Although mixed networks of fixed and mobile loggers represent the typical case for testing contact detection, they have rarely been included in animal-borne studies (but see [10, 11]). In this paper we propose a simple mixed network and provide a description of its functioning in the presence of moving subjects that mimic common animal behaviours. We propose this exercise as a convenient way for users to understand how proximity loggers might work in typical deployment scenarios and to easily test the reliability of a given proximity detection system whilst accounting for stochastic bias. Moreover, mixed networks have a much greater potential than being ‘just’ a technical tool to remotely download data acquired by mobile devices (e.g. [2, 9]). The integration of mobile and fixed loggers in a fully distributed WSN can help address a variety of important themes in animal ecology, including focal resource use in a given habitat by an individual [11]; identification of crucial corridors for animal movement or cross-road sites [33]; and consequences of resource distribution on animal social networks [14].

In this work, we also demonstrate the reliability of a relatively new function of GPS sensors—that is, contact-triggered GPS location acquisition, in application to animal ecology. Aside from our anomalous finding that contact-triggered GPS location success rate was reduced using two loggers, the overall performance of this GPS-based geo-referencing proximity logger system was highly satisfactory. Furthermore, the fully distributed (peer-to-peer) capability of WildScope and other logging systems with a fully distributed configuration considerably extends the type of ecological question that can be addressed in comparison with master–slave configurations. All loggers in the network can exchange proximity information with all others, whilst contacts and contact-triggered GPS locations are recorded in parallel by all loggers involved in the contact, thus permitting ‘encounter direct mapping’ (sensu [23]). This has the potential to elucidate previously little-known ecological and behavioural processes. For example, social interactions in a group of individuals can be detected and geo-referenced, as well as movement patterns of a group of individuals approaching or abandoning a point resource (e.g. feeding stations).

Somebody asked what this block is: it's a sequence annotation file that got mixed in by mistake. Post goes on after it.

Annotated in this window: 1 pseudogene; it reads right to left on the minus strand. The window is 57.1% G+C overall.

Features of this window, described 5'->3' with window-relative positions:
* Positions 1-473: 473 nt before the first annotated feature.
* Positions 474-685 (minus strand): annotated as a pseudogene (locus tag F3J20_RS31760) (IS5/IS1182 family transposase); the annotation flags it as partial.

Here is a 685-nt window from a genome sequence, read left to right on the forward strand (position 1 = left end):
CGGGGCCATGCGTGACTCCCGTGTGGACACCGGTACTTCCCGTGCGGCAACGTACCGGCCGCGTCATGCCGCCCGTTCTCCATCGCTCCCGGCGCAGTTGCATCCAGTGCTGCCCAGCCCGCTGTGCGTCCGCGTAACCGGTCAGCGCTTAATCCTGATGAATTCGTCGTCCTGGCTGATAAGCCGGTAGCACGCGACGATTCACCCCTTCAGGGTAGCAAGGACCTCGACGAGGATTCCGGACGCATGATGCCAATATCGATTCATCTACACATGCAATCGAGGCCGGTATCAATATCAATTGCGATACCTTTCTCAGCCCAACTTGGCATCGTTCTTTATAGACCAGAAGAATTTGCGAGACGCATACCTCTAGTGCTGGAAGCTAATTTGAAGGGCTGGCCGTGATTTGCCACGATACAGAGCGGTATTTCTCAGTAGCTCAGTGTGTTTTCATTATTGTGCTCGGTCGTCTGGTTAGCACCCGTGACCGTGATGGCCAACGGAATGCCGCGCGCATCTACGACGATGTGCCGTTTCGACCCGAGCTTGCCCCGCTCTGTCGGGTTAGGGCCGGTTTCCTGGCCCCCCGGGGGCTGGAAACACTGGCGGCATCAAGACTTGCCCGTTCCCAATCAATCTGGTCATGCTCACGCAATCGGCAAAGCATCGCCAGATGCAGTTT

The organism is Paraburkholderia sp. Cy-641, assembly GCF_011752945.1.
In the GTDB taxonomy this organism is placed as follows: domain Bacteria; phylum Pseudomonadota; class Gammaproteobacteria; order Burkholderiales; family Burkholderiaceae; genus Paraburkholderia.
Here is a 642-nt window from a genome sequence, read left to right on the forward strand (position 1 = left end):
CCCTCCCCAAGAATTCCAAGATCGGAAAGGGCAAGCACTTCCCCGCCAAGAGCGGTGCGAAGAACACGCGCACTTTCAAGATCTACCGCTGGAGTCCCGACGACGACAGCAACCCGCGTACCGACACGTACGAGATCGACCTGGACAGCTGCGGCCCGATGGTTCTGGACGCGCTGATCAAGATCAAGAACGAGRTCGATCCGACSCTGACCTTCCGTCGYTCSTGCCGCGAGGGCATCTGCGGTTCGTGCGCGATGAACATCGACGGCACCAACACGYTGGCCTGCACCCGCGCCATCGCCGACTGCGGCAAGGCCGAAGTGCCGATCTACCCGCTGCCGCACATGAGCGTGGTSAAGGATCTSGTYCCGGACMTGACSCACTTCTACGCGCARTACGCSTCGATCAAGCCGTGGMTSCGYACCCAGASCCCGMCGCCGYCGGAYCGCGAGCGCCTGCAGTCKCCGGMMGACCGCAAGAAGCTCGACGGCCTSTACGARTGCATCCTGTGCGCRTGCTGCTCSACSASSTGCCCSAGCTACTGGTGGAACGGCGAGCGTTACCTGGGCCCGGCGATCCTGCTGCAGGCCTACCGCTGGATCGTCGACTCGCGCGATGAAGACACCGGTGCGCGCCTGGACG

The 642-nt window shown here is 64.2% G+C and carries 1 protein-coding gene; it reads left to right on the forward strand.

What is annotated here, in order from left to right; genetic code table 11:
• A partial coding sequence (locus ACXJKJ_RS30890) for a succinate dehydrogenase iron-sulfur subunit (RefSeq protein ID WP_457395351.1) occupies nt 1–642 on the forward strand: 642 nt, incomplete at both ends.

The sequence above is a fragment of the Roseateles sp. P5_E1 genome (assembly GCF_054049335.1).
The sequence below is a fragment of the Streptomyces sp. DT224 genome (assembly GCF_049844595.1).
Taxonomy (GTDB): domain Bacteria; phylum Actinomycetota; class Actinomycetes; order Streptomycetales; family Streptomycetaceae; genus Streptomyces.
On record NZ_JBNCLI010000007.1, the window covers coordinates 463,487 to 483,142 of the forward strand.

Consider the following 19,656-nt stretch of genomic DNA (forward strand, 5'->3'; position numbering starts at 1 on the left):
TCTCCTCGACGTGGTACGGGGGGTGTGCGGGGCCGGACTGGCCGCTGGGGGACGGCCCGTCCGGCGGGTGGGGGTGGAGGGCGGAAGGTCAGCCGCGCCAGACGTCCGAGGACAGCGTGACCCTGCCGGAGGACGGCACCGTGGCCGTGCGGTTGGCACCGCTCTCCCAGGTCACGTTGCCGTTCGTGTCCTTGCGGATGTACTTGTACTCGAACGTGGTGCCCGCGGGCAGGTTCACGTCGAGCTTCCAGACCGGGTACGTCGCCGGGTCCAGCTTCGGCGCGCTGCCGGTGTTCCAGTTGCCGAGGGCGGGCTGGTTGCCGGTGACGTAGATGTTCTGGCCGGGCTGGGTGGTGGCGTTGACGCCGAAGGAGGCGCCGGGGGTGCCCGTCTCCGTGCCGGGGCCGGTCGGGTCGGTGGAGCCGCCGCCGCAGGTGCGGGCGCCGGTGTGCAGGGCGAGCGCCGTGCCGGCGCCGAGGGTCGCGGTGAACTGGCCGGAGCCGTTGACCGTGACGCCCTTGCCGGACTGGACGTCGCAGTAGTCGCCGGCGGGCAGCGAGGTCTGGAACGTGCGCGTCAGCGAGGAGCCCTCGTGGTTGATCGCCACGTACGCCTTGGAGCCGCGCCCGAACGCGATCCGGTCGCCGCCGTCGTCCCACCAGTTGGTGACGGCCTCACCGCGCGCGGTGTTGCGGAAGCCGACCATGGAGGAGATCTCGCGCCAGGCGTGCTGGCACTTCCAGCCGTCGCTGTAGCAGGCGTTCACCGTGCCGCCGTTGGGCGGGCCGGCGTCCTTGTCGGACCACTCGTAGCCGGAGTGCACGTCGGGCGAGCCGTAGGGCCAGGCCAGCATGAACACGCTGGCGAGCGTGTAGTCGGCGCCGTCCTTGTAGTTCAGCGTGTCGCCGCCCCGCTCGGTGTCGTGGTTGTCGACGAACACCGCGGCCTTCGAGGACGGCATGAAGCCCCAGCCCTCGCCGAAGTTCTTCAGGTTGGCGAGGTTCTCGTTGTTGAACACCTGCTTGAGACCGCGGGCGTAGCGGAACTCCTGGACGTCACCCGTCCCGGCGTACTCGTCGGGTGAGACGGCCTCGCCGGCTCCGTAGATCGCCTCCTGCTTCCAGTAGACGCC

Finally, contact-triggered GPS locations are additional to periodic GPS acquisition for all individuals equipped with loggers. In this way, studies on spatially explicit contact detection can be combined with ‘traditional’ movement research [25]. The flexible scheduling of both contact-triggered and independent (periodic) GPS location acquisition allows the user to adjust the tool in accordance with study-specific requirements. For instance, mother–calf interactions can last a long time, so the investigator of parental care might decrease the scheduling frequency of the GPS device after the first 30 min of contact, to save battery lifetime. Conversely, the spatial contextualization of aggressive encounters between individuals, which can be instantaneous, might require an intense but brief GPS sampling regime. Indeed, we should note that when animal GPS detection is possible at a very high rate, i.e. when battery consumption constraints are irrelevant (e.g. large marine birds provided with solar-powered GPS units) high-frequency animal trajectories can provide identical information on animal-to-animal contacts as proximity detection sensors [34]. However, GPS frequency trades-off with battery lifetime (e.g. [19, 35]), with constraints including the length of the monitoring period for each individual, and recapture feasibility. If recapture is a viable option and/or the monitoring period required is short, then GPS frequency can be kept at a maximum, thus guaranteeing semi-continuous monitoring from which it is possible to extrapolate proximity patterns between individuals.

Notwithstanding study-specific trade-offs, the spatial information associated with contacts can remarkably increase the robustness of inference on animal encounters [36], enhancing a process-based interpretation of these observations [37]. This may prompt a completely new set of questions in behavioural ecology (e.g. do aggregation patterns in winter depend on resource distribution? Is provision of maternal care altered by habitat composition?), which could not be addressed with previous technology.

Conclusions